Our own red-motor electric assist system called Stokemonkey is back. We developed Stokemonkey for Xtracycle's longtail cargo bikes, starting in 2003, when we lived in famously hilly San Francisco. While the practicality and fun of hauling passengers and similar heavy loads on a bike in flattish terrain is a true story in need of more telling, almost everybody knows that steep hills and heavy cargo make bicycles neither practical nor fun. We invented Stokemonkey to make cargo bikes work anywhere. Patented in 2007, it still does.
Frankly, it's been a long, bumpy road bringing and keeping Stokemonkey on the market, with lots of part supply problems, especially in the battery department. Never mind the major recession, and the different kinds of strengths required on the one hand to open and run a bicycle shop and on the other to manufacture a complex kit of parts in low volumes, it turns out that the most compelling use cases for Stokemonkey are set in much hillier places than Portland, while we as a Portland shop can't always offer an ideal level of pre- and post-sale support of installations on bicycles we don't sell or even see, let alone lay our hands on. Together, these facts and a few more made Stokemonkey challenging business for us.
Stokemonkey is back because it would be necessary to invent again if it didn't exist. It has developed something of a cult following, because for all the many sorts of electric assist systems out there, Stokemonkey remains unrivaled in joining the following attributes:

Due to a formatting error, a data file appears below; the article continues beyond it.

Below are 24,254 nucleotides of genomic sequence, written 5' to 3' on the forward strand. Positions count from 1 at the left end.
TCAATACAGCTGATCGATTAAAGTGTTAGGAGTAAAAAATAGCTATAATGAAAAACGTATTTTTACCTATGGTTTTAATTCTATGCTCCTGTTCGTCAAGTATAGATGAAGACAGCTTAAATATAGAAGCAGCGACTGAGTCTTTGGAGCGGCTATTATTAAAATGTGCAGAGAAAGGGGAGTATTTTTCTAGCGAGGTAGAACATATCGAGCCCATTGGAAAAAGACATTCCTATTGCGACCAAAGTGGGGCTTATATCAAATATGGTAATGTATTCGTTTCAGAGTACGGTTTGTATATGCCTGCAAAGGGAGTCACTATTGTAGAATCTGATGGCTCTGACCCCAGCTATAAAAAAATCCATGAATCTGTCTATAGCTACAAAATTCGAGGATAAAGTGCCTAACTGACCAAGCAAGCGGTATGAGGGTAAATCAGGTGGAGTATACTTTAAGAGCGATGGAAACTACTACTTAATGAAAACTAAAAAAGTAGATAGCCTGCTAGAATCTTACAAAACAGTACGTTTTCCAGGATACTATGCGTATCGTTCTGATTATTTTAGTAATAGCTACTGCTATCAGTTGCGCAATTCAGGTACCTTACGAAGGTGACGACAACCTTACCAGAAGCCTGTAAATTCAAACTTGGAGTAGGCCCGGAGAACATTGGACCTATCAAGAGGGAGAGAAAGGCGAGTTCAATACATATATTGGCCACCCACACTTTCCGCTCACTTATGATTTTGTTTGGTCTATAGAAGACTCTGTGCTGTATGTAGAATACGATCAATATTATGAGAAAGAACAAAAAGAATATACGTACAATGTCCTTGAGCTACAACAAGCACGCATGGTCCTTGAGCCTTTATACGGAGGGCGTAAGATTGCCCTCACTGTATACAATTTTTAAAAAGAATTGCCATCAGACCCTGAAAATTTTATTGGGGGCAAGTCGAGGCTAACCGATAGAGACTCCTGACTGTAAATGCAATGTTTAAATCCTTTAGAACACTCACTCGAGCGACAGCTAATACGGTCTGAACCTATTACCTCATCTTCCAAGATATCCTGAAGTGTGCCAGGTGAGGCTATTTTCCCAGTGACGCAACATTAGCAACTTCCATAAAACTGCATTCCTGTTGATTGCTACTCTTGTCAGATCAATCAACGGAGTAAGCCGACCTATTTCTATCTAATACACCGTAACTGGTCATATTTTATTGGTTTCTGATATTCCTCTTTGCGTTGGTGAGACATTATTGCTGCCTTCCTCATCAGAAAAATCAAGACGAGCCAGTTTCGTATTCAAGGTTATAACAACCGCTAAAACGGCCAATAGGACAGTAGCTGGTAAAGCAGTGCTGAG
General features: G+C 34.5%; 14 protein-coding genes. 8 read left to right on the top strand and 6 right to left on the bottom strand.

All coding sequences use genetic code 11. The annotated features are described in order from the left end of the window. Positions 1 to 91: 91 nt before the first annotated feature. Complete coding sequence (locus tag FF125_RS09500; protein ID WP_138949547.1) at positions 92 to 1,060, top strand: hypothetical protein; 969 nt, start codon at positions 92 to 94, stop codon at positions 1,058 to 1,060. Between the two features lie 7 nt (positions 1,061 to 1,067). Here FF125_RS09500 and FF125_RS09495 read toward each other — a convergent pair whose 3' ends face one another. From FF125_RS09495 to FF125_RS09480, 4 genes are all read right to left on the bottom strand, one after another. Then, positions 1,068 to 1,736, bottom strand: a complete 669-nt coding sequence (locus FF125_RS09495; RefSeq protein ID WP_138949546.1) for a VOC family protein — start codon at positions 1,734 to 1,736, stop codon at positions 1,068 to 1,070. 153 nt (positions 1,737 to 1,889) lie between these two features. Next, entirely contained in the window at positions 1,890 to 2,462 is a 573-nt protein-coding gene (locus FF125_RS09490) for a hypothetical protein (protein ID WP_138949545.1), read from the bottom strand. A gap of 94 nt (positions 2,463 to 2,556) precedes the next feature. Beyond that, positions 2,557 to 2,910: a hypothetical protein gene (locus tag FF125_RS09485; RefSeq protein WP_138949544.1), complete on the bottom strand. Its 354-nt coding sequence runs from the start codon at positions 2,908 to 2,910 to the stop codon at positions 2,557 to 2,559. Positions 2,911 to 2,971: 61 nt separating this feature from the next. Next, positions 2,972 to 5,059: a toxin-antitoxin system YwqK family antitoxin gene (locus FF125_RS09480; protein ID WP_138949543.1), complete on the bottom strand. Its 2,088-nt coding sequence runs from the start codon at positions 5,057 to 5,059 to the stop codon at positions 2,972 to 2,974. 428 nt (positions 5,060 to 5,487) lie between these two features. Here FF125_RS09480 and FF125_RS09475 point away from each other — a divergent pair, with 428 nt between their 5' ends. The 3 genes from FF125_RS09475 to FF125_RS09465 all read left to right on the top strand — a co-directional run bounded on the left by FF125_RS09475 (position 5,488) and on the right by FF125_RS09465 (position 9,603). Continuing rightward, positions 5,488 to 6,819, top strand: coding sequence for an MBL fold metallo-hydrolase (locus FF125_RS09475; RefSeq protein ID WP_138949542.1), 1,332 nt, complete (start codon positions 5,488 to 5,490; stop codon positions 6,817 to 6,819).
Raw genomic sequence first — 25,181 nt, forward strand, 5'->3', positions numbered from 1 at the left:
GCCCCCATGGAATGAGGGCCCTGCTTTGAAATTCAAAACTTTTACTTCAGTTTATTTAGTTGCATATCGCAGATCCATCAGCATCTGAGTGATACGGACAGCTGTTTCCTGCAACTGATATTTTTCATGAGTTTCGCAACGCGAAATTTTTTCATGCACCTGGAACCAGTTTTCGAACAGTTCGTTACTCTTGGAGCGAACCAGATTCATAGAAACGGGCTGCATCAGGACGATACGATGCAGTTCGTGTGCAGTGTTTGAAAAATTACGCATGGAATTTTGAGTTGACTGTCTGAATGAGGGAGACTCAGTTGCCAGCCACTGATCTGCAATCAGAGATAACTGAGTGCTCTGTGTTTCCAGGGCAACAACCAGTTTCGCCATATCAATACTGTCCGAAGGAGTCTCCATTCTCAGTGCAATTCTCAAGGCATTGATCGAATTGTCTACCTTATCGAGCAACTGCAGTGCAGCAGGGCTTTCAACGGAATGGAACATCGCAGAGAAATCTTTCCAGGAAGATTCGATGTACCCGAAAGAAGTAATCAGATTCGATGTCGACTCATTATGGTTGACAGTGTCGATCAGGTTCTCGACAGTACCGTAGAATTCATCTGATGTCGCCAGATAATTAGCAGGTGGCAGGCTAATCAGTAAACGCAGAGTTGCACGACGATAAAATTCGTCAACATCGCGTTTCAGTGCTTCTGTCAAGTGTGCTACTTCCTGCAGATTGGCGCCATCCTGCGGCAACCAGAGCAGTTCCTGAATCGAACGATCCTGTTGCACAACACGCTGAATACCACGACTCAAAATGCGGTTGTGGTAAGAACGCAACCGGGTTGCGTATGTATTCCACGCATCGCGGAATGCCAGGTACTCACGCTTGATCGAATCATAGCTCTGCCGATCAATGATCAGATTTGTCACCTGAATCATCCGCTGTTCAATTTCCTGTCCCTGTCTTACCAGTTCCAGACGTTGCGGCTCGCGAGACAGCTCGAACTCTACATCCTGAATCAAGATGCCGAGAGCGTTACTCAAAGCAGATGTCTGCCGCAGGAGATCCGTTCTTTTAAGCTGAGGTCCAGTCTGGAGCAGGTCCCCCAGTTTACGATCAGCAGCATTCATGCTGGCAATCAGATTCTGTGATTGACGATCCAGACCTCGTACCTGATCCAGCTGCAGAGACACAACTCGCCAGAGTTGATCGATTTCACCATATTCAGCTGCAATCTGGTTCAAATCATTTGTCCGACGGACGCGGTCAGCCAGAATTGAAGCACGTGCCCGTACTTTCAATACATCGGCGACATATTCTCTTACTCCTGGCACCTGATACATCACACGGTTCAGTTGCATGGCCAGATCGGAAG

Huge torque. Using the bottom end of common MTB-type gearing, Stokemonkey can produce up to about 4 times the torque as popular hub motors like BionX, or twice as much as an early VW Bug (~110lb-ft/150Nm), allowing full power at sub-walking speeds. Torque is what you need to budge a heavy bike up a steep hill from a dead stop. Stokemonkey got ~480lbs up this very hill that brings hub motors to their knees:
Quiet and robust. Stokemonkey has no internal moving parts, and no high-speed moving parts at all. Noise-wise, it's the difference between a ceiling fan and a cordless drill. There are other assist systems on the market that can move loads nearly as well as Stokemonkey, themselves a little lighter, but always at the expense of their internal hamster wheels moving at buzzy, fast wearing speeds.
Non-proprietary consumables. Moving parts wear out. Batteries die. When the time comes, Stokemonkey's moving parts are standard bike parts available from several manufacturers. Same story for suitable batteries: while good ones aren't as readily available or inexpensive as we'd like, what's certain is you'll never be locked in to any one company's proprietary offerings.
Inexpensive. This is relative, of course. It's the cheapest system that will do what it does. If you don't need your bike to be a tractor, you have less expensive choices. If you do, Stokemonkey is The One.
We have partnered with the electric assist specialist Grin Technologies in Vancouver, BC to update the supply chain and the product generally. We are again selling Stokemonkey installed on complete bikes that we sell locally or ship. These include Xtracycle's Edgerunner and now Yuba's Mundo, together with Surly's Big Dummy. For mail-order retrofit projects, and a la carte parts support, especially if to be installed on bikes we do not stock, contact Grin.